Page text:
How Legitimate Interest is factored in the PDPSI framework

PDPSI (Personal Data Protection Framework) is one of the suggested frameworks for compliance of the data protection regulations, like the BS10012 or ISO 27701. 

PDPSI framework tries to address the requirements of the Data Fiduciaries/Data Processors incorporating all the best practices under the international frameworks and extending it to meet some of the difficulties that are encountered by the implementing agencies.

In this article, I try to explain a few concepts which are necessary to adopt PDPSI framework for compliance of data protection regulations. (Please refer to www.pdpsi.in where there are many other articles on the framework)

Naavi


We often use the terms Data Protection and Information Security as synonyms. However with the advent of strong Personal Data Protection regulations like the GDPR and the forthcoming Indian PDPA, there is now a need to distinguish the terms Data Protection and Personal Data Protection. If we would like to use the term “Data Protection” only in the context of “Personal Data Protection”, then we should use the term “Information Security” for referring to “Protection of Non Personal Data”.

We should adopt this convention and also distinguish the two terms in terms of implementation of any compliance requirements.

 

“Data” is generally recognized as an “Asset” of an organization. It is often generated within the operations of the organization and some times acquired at a cost.

The Objective of any commercial organization is to earn legitimate profits in business by using its assets. Hence companies which want to use Data as a raw material for their business activity are well within their rights.

While processing “Data”, the organization has to recognize that the subset “Personal Data” requires a separate treatment because it has to be compliant with the applicable laws.

“Personal Data” is like the hazardous inventory that an Inventory Manager has to confront with, storing and processing of which requires the special knowledge of the data protection laws. It is  for this reason that while the CISO handles the responsibilities of securing the Data asset in an organization and a Data Governance Manager/Officer (DGO) handles the responsibilities of ensuring the productive use of Data asset of an organization, the Personal Data Protection Officer (DPO) is assigned the special role of protecting the Personal Data which is in the custody of an organization.

While the DGO and CISO handle the “Non Personal Data” from the management and security perspective, the DPO needs to handle the “Personal Data” both from the point of view of management and also from the point of view of security.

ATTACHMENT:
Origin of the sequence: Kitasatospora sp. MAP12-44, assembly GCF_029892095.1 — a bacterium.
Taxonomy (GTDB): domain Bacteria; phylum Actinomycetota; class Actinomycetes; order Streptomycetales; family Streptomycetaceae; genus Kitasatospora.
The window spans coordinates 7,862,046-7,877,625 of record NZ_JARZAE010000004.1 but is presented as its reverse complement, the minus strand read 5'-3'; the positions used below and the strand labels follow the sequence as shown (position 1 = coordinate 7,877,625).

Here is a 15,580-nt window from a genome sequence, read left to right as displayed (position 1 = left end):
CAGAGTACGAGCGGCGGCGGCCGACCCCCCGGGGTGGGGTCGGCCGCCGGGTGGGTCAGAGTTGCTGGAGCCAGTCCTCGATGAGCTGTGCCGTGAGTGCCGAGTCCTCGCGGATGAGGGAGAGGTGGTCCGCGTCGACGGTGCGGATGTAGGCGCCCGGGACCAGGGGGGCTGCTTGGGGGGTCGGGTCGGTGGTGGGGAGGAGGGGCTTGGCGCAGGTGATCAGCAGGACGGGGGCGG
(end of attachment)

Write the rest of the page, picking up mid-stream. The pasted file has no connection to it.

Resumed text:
The DPO will determine how productively personal data can be used and also how to secure it as per the law. Since the processing of the personal information should conform to the requirements of the relevant data protection regulation, a proper compliance of this provision requires

a) Classification of data as Personal data

b) Identifying the purpose of processing

c) Identifying the lawful means of processing

The Data Protection laws place a high reliance on the “Informed Consent”. But at the same time, they also recognize that some times, obtaining “Consent” may be practically not feasible and in such cases factor in exemptions and derogations. Additionally emergencies and public interest also have to be recognized.

Beyond all these lies the concept of “Legitimate Interest of the Data Fiduciary/Data Controller”.

While “Purpose” is the end objective of processing, “Means” is the path through which the objective is achieved. In the context of Data Processing, Purpose and Means are closely related and often used synonymous.

In view of the different purposes of processing permitted under the data protection laws,  the Data Fiduciary/Data Controller can use an appropriate means of processing of personal data which may fall into any of the 5 categories indicated in the following diagram.

Purpose of processing which is “Unlawful” is obviously out of consideration of a Data Fiduciary.

Those purposes of processing which are not covered by the exemptions and derogations and are also not covered under the consent or emergencies have to be considered under the “Legitimate Interest of the Data Fiduciary”.

Any other purpose would be considered as  “Non compliant”.

The management of the “Legitimate Interest” of the organization in a manner in which personal data remains to be productive without increasing the risk of non compliance of data protection regulations is the challenge that the DPO has to handle.

However, the DPO has to appreciate that  most data protection laws try to draw a line between “Legitimate Interest” and “Harming the Privacy Right of Data Principals(Also called Data Subjects)”. The boundary of the legitimate interest argument is the unacceptable harm caused to the data principal.